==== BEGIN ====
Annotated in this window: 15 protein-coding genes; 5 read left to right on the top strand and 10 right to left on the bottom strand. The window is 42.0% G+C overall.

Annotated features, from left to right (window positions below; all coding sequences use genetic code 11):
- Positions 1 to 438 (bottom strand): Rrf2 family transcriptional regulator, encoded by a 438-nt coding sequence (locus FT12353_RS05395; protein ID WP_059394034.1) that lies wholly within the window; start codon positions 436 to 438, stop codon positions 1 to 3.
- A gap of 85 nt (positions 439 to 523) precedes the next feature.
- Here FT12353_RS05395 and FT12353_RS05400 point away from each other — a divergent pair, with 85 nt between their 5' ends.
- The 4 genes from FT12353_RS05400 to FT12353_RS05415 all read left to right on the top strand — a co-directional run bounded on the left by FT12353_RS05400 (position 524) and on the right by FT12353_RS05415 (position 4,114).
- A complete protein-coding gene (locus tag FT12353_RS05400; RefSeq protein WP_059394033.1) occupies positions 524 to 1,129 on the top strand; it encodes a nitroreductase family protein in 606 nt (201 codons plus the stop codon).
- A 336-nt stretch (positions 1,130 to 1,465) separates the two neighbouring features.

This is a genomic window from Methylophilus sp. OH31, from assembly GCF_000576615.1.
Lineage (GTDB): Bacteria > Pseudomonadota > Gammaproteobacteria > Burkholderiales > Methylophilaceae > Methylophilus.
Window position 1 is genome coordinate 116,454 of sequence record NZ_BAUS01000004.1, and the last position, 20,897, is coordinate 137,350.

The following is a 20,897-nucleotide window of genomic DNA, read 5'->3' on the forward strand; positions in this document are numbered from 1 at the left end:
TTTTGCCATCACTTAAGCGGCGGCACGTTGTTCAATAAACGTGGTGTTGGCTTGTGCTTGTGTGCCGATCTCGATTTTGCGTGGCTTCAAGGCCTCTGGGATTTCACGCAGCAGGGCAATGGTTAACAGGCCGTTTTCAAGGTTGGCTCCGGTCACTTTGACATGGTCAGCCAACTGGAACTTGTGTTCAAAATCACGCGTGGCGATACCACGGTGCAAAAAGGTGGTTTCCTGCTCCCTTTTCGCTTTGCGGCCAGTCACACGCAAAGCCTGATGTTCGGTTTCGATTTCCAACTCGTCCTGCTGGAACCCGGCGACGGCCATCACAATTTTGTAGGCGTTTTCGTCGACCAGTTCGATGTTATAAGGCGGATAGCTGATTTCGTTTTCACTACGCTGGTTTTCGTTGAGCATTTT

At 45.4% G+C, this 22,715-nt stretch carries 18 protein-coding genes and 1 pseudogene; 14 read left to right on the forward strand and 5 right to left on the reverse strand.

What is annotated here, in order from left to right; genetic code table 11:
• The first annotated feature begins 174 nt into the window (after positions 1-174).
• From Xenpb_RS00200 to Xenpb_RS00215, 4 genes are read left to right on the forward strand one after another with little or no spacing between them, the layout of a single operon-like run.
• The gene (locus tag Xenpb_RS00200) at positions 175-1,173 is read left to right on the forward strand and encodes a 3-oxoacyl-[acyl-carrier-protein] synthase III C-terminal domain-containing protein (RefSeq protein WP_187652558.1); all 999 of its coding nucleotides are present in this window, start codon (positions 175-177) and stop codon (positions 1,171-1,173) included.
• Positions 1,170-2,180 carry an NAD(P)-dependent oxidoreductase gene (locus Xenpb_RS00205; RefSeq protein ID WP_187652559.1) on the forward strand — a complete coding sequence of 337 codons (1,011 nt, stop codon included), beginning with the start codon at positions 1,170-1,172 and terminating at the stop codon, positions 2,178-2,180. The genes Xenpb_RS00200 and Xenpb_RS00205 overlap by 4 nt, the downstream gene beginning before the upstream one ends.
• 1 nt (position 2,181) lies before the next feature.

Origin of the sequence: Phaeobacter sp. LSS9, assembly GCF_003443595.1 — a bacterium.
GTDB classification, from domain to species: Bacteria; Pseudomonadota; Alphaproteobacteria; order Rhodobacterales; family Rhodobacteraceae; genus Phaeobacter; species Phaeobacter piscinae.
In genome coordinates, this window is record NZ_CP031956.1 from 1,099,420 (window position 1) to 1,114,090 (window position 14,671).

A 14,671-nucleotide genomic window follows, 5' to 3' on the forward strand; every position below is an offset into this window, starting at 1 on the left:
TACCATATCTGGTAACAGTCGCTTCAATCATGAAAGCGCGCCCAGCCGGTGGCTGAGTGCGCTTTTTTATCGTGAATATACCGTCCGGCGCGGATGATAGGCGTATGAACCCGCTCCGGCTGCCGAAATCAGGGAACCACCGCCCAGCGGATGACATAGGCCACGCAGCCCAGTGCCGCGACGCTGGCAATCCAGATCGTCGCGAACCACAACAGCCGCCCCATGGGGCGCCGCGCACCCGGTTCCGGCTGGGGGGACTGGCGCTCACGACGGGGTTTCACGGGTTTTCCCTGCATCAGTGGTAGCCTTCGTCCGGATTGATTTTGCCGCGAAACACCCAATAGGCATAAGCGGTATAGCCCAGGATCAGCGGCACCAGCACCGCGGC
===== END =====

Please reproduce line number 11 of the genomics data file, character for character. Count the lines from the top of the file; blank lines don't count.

Window position 1 is genome coordinate 116,454 of sequence record NZ_BAUS01000004.1, and the last position, 20,897, is coordinate 137,350.